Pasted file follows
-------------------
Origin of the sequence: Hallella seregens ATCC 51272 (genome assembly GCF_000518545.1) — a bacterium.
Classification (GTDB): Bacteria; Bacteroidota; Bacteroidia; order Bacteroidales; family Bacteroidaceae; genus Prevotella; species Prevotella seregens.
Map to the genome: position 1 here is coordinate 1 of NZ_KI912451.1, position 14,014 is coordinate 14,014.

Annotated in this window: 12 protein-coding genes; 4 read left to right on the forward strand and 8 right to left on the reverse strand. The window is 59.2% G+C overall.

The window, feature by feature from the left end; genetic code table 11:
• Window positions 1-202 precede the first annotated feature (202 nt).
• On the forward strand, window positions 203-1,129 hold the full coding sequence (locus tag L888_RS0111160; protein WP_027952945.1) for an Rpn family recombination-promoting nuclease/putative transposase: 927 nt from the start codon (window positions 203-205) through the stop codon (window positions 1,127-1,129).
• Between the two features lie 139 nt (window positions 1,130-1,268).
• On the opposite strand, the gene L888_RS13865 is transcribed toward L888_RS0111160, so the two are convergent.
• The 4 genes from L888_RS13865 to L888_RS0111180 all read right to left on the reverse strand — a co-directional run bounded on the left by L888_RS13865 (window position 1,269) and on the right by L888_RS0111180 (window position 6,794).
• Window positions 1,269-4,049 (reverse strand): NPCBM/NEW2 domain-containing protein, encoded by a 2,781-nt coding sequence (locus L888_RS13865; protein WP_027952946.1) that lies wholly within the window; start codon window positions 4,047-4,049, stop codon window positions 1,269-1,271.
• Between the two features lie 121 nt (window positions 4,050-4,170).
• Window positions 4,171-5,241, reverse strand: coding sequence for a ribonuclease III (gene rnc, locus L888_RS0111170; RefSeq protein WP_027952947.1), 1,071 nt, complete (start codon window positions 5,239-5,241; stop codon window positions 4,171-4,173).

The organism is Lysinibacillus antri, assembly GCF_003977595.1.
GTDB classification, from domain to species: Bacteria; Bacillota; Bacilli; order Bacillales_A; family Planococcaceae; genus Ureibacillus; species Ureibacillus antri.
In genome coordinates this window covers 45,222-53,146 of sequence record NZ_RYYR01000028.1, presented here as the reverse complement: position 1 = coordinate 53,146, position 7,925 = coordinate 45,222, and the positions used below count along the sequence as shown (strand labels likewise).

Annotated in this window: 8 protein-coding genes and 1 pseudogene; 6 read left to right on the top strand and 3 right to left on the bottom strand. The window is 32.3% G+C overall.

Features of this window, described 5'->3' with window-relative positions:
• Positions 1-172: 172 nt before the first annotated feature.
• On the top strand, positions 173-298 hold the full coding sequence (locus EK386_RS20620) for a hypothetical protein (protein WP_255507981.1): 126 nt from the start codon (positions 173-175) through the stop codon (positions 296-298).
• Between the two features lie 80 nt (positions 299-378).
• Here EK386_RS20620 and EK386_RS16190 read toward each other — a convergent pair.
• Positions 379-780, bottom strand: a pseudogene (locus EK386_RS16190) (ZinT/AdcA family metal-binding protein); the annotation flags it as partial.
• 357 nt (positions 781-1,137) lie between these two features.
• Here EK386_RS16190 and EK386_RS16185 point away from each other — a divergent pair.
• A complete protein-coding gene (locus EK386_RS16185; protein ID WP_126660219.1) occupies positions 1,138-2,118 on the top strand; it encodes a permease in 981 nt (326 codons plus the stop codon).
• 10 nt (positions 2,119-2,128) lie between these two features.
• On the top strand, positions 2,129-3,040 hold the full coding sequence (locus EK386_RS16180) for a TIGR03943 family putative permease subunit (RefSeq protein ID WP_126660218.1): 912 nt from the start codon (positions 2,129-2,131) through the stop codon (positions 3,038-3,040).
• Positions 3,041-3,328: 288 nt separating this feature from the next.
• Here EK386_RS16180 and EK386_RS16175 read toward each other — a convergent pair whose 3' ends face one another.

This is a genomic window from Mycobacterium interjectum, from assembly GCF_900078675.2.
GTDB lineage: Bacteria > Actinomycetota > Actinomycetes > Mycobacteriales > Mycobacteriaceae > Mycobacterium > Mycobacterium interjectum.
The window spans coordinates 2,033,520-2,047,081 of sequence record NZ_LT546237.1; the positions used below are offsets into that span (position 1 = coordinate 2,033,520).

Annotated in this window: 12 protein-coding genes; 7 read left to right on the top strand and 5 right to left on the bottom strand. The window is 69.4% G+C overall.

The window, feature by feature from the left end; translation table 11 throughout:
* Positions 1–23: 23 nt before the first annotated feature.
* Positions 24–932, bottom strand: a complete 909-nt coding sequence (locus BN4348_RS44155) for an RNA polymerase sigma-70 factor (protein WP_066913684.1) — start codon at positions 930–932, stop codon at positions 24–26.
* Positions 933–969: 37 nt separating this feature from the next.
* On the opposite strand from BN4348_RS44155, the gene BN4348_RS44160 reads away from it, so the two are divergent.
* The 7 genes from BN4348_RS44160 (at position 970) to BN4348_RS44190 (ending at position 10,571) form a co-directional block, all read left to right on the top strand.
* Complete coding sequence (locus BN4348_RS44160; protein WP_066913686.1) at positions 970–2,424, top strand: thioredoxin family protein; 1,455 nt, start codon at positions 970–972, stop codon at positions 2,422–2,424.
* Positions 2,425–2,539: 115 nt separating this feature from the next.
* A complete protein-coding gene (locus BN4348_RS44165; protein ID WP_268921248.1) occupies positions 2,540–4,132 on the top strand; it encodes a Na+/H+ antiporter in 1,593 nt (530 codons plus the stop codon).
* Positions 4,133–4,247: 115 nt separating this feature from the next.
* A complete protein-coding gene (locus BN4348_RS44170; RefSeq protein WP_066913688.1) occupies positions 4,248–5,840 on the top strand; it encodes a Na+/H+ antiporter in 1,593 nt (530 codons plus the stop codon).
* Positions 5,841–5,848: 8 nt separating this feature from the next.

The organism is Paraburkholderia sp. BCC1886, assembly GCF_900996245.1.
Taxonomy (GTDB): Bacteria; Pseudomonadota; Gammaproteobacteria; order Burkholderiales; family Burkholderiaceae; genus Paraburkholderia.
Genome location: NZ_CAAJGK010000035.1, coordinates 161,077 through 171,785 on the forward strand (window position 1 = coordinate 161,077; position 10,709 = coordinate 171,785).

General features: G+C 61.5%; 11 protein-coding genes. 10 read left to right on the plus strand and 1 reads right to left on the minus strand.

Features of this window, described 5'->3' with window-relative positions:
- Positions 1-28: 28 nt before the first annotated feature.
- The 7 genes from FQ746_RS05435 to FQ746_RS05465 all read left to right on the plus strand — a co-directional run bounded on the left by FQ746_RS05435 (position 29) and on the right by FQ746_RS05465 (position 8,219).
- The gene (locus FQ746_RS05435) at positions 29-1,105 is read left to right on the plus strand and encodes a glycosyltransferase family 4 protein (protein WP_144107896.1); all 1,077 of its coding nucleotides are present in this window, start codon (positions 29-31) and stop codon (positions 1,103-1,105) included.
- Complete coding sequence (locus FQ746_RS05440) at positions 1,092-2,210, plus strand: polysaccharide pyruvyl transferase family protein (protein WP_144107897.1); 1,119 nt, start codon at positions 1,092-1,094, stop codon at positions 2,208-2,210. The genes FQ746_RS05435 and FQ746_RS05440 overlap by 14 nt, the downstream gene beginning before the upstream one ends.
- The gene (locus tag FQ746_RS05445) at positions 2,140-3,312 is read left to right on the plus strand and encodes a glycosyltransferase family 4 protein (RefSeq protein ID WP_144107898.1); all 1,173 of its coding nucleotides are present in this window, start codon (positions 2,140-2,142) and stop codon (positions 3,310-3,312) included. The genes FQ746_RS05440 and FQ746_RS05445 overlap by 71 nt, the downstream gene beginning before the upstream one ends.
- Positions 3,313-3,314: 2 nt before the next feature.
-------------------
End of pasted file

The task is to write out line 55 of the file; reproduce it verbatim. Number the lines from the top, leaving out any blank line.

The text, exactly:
- Complete coding sequence (locus FQ746_RS05440) at positions 1,092-2,210, plus strand: polysaccharide pyruvyl transferase family protein (protein WP_144107897.1); 1,119 nt, start codon at positions 1,092-1,094, stop codon at positions 2,208-2,210. The genes FQ746_RS05435 and FQ746_RS05440 overlap by 14 nt, the downstream gene beginning before the upstream one ends.